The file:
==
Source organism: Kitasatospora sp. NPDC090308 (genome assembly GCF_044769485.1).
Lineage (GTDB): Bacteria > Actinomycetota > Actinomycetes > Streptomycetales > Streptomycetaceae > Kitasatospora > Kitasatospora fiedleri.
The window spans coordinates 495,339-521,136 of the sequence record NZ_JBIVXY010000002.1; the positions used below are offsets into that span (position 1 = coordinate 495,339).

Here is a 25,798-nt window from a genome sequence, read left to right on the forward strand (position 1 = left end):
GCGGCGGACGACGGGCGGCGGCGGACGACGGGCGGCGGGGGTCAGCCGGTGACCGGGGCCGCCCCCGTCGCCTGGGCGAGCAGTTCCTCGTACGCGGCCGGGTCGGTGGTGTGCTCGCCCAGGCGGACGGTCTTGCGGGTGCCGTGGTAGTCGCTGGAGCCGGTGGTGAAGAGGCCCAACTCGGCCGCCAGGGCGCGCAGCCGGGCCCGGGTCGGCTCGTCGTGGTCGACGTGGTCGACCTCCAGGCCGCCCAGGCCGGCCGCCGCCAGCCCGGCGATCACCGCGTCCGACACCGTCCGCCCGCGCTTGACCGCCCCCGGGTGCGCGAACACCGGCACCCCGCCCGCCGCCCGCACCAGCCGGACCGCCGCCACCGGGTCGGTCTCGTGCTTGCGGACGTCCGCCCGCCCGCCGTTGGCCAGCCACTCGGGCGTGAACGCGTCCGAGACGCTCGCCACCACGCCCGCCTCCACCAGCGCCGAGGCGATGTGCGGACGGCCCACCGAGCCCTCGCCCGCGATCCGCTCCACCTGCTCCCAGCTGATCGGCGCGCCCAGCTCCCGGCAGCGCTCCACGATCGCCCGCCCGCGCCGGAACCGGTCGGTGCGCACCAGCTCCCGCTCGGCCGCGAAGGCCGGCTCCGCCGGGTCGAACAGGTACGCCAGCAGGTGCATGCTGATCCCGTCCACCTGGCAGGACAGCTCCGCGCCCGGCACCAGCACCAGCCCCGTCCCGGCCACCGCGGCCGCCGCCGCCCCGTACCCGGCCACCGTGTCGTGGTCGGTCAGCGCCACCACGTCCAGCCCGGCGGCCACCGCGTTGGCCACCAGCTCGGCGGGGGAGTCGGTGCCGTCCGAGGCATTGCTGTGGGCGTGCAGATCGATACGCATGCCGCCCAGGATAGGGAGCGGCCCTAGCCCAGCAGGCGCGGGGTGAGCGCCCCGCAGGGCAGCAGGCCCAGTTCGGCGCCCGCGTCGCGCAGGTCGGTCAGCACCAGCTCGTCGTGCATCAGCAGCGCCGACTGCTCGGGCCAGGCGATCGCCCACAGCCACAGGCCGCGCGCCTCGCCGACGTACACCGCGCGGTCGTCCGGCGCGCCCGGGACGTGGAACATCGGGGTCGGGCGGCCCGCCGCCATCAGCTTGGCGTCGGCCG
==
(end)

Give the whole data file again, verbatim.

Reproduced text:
Source organism: Kitasatospora sp. NPDC090308 (genome assembly GCF_044769485.1).
Lineage (GTDB): Bacteria > Actinomycetota > Actinomycetes > Streptomycetales > Streptomycetaceae > Kitasatospora > Kitasatospora fiedleri.
The window spans coordinates 495,339-521,136 of the sequence record NZ_JBIVXY010000002.1; the positions used below are offsets into that span (position 1 = coordinate 495,339).

Here is a 25,798-nt window from a genome sequence, read left to right on the forward strand (position 1 = left end):
GCGGCGGACGACGGGCGGCGGCGGACGACGGGCGGCGGGGGTCAGCCGGTGACCGGGGCCGCCCCCGTCGCCTGGGCGAGCAGTTCCTCGTACGCGGCCGGGTCGGTGGTGTGCTCGCCCAGGCGGACGGTCTTGCGGGTGCCGTGGTAGTCGCTGGAGCCGGTGGTGAAGAGGCCCAACTCGGCCGCCAGGGCGCGCAGCCGGGCCCGGGTCGGCTCGTCGTGGTCGACGTGGTCGACCTCCAGGCCGCCCAGGCCGGCCGCCGCCAGCCCGGCGATCACCGCGTCCGACACCGTCCGCCCGCGCTTGACCGCCCCCGGGTGCGCGAACACCGGCACCCCGCCCGCCGCCCGCACCAGCCGGACCGCCGCCACCGGGTCGGTCTCGTGCTTGCGGACGTCCGCCCGCCCGCCGTTGGCCAGCCACTCGGGCGTGAACGCGTCCGAGACGCTCGCCACCACGCCCGCCTCCACCAGCGCCGAGGCGATGTGCGGACGGCCCACCGAGCCCTCGCCCGCGATCCGCTCCACCTGCTCCCAGCTGATCGGCGCGCCCAGCTCCCGGCAGCGCTCCACGATCGCCCGCCCGCGCCGGAACCGGTCGGTGCGCACCAGCTCCCGCTCGGCCGCGAAGGCCGGCTCCGCCGGGTCGAACAGGTACGCCAGCAGGTGCATGCTGATCCCGTCCACCTGGCAGGACAGCTCCGCGCCCGGCACCAGCACCAGCCCCGTCCCGGCCACCGCGGCCGCCGCCGCCCCGTACCCGGCCACCGTGTCGTGGTCGGTCAGCGCCACCACGTCCAGCCCGGCGGCCACCGCGTTGGCCACCAGCTCGGCGGGGGAGTCGGTGCCGTCCGAGGCATTGCTGTGGGCGTGCAGATCGATACGCATGCCGCCCAGGATAGGGAGCGGCCCTAGCCCAGCAGGCGCGGGGTGAGCGCCCCGCAGGGCAGCAGGCCCAGTTCGGCGCCCGCGTCGCGCAGGTCGGTCAGCACCAGCTCGTCGTGCATCAGCAGCGCCGACTGCTCGGGCCAGGCGATCGCCCACAGCCACAGGCCGCGCGCCTCGCCGACGTACACCGCGCGGTCGTCCGGCGCGCCCGGGACGTGGAACATCGGGGTCGGGCGGCCCGCCGCCATCAGCTTGGCGTCGGCCG